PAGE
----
A specialized team of health-care professionals in Langley is able to step in and provide a fresh set of eyes for seniors experiencing a variety of complex and serious health issues.
The Langley Seniors Clinic, for instance, recently met a man who was experiencing falls. He first came to the attention of the team’s occupational therapist (OT).
“So she was helping with equipment, and but then his falls started to get worse and he seemed to be deteriorating,” said Celeste Sizeland, an RN who has been on the seniors clinic team for three years.
Sizeland checked the man’s medications.
“So then we have the pharmacist come in,” she explained. “Actually it was one of his medications, and that corresponded with the decline. And so the pharmacist liaised with the doctor, and they stopped that medication. We actually saw him improve and then our physio was able to go in and help him with exercises to try and get a little bit of that strength back that he had lost over those few months. And in the meantime the OT was continuing to follow with equipment to help keep him in the home.”
Not only did the man improve, but his wife, who was his primary caregiver and was stretched thin, was also helped by the team with education and planning.
The seniors clinic can provide comprehensive screening, assessment, treatment, planning and education, working not only with the members from many disciplines but also people’s family doctors, community pharmacists and others.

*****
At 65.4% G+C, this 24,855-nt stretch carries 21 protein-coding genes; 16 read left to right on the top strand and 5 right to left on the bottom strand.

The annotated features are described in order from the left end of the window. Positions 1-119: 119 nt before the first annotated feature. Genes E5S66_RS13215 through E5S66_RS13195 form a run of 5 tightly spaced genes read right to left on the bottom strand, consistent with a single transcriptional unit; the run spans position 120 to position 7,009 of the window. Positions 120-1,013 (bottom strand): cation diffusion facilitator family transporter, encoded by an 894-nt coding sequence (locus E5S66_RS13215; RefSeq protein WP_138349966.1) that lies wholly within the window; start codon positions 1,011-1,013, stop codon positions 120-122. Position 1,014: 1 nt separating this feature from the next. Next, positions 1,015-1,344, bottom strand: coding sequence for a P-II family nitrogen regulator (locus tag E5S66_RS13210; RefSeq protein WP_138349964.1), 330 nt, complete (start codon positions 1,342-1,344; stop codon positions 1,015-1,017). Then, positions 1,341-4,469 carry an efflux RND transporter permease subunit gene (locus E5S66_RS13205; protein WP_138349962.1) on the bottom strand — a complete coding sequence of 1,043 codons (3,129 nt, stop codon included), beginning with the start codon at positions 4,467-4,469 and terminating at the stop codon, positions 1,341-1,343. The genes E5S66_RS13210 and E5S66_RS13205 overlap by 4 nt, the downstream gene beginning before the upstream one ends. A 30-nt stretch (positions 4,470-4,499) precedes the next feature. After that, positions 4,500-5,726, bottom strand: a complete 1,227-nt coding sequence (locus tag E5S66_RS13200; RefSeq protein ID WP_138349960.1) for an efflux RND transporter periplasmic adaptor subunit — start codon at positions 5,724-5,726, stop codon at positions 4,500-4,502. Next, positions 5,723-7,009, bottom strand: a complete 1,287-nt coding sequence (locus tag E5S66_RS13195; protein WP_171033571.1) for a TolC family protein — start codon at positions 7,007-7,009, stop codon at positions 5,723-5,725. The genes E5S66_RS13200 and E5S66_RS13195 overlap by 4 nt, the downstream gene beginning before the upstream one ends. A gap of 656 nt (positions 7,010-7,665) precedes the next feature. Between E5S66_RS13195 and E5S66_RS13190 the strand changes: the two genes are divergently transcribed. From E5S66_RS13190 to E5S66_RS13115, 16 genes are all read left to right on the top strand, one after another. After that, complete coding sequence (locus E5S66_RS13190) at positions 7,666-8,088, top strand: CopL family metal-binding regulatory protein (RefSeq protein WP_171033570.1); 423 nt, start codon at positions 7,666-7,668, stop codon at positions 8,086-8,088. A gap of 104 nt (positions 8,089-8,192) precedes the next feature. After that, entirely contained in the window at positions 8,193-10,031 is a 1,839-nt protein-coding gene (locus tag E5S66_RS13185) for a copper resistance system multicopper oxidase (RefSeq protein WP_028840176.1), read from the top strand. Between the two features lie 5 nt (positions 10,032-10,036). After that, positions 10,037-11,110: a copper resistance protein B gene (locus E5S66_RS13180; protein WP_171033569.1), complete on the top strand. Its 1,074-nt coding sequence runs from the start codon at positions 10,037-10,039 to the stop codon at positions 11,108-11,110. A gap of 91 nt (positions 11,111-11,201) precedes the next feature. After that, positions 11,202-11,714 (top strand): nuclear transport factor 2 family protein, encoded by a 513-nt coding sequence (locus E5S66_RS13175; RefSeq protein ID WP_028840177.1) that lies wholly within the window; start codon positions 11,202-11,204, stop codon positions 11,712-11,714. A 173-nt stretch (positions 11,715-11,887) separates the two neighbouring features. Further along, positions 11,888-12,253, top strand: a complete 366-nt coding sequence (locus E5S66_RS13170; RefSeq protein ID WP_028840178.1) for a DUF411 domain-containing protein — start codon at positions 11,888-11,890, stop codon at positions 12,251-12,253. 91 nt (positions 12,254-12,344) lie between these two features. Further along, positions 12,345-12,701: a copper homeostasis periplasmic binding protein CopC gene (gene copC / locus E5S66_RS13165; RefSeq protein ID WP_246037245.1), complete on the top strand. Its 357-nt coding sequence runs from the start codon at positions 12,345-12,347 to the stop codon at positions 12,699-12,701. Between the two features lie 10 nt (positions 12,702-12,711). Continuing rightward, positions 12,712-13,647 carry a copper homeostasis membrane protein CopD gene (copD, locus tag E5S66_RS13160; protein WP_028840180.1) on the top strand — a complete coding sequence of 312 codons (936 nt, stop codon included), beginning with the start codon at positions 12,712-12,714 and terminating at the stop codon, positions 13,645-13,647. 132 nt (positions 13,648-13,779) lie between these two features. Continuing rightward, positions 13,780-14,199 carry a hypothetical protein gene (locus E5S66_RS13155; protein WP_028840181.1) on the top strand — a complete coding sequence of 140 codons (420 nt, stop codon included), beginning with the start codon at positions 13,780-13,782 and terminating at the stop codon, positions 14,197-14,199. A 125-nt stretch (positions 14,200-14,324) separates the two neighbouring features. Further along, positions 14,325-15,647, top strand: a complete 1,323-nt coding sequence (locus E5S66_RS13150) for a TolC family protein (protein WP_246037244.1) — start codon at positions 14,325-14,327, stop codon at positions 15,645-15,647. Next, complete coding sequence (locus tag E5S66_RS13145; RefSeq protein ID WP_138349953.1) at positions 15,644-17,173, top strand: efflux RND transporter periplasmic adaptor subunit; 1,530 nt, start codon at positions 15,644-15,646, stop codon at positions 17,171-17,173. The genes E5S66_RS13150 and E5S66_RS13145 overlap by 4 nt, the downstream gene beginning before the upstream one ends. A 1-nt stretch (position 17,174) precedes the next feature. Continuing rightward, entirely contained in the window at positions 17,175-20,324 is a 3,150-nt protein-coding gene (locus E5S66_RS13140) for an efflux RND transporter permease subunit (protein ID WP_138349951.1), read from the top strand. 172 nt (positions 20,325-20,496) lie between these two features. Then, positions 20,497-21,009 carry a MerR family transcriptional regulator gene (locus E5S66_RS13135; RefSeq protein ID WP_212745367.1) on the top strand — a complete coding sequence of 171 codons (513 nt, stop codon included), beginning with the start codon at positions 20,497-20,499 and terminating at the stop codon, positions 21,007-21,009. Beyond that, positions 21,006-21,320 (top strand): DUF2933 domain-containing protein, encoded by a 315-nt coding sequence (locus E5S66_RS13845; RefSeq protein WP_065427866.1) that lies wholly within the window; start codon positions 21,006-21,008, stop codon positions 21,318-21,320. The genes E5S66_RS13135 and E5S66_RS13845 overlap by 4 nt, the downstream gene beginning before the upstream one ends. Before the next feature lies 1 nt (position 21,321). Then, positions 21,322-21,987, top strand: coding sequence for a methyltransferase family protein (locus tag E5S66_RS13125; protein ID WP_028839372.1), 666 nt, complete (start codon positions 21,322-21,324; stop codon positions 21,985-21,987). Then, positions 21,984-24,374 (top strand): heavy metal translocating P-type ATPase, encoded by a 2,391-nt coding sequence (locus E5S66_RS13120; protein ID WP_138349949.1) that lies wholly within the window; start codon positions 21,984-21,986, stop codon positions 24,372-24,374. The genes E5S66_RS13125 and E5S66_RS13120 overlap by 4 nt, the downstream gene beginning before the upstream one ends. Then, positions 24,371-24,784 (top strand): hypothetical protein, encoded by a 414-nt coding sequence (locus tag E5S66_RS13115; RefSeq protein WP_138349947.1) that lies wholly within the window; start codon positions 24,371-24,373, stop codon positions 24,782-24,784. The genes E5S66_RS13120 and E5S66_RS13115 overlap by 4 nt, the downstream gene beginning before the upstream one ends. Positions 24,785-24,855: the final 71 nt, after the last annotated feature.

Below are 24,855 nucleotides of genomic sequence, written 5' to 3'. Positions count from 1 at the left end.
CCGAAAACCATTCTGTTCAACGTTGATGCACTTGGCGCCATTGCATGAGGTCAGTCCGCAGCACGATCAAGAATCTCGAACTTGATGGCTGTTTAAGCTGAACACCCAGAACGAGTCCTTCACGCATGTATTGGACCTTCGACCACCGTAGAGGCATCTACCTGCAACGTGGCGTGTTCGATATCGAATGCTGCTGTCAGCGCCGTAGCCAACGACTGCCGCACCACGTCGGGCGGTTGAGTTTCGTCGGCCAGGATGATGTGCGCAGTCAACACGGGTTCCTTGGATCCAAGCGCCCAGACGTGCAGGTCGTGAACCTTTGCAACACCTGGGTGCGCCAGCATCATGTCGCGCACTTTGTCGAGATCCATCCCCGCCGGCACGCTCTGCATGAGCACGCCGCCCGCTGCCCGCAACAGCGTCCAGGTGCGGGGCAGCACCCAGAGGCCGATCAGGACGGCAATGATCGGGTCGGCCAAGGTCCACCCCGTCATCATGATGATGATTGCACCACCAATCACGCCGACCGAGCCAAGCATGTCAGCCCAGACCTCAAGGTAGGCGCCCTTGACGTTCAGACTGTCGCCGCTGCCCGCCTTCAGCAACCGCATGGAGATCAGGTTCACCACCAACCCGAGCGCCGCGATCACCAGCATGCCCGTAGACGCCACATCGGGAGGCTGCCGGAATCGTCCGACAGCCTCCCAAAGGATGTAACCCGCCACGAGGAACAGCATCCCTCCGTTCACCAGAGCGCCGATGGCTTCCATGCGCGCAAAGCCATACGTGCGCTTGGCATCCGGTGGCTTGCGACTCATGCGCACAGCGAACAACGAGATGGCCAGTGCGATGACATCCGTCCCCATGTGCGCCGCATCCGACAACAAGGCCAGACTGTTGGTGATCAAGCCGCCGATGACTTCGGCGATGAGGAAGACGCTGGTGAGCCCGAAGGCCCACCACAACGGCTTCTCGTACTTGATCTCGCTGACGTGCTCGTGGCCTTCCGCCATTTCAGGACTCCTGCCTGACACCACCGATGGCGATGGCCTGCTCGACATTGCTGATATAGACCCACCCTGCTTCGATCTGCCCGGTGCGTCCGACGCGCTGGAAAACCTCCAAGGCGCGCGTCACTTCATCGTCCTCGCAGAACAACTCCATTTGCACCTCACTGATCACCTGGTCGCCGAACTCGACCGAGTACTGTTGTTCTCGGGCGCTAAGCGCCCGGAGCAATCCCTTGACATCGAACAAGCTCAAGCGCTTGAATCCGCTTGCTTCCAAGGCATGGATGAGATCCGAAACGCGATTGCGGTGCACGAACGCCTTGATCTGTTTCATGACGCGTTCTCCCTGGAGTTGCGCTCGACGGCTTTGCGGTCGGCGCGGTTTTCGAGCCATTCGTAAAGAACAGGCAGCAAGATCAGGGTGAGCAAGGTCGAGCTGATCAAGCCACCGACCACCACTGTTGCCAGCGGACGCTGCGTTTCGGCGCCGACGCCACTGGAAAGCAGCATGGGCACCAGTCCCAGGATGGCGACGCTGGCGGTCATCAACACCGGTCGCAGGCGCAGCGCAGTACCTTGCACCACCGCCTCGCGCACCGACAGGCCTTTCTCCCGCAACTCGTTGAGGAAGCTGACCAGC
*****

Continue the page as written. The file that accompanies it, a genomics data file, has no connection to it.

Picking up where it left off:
Sizeland, who has been an RN for 14, is a big advocate of the team approach – people with different skill sets coming to the table.
“We can all come together in the same room and talk at the same time, discuss ideas,” she said.
The team approach also benefits the health care system since people who are healthier require fewer medical services.
In the past, a patient or caregiver would have to do more chasing to access the same services. Sizeland noted that service can be provided in the clinic based out of Langley Memorial Hospital or in people’s homes.
“We are able to in those circumstances where people are very frail or home-bound. We are able to do the home visits and so people have that that option now, which I do think is a good service. It’s an invaluable service,” she added.
Seniors must be referred to the clinic by a doctor, nurse practitioner or other health professional.
And the clinic is not a replacement for primary health care. The team works with a patient temporarily to help with specific health issues in an interdisciplinary manner.
Sizeland noted that it’s important that experts review people’s current medical circumstances, because there are important changes over time, pointing to medications as one area requiring scrutiny.
“Medications that you can tolerate as a younger person as we get older, our bodies change, and our body’s ability to process those medications changes,” she explained. “And so what we tolerated six months ago, a year ago, we might not tolerate now, and it may have a stronger effect and so they have to be adjusted quite often, and that’s part of the specialty of geriatrics.”
In all, Fraser Health has eight seniors clinics in its coverage region.
The Langley team hopes to connect with the community more. Sizeland said, for instance, that they have done presentations through the Langley Care Society in the past and would like to do more of that as part of their passion for helping people.
“The goal is to optimize your health, get you healthy, keep you strong,” she said. “Our goal is to keep people in the community happy where they want to be.”
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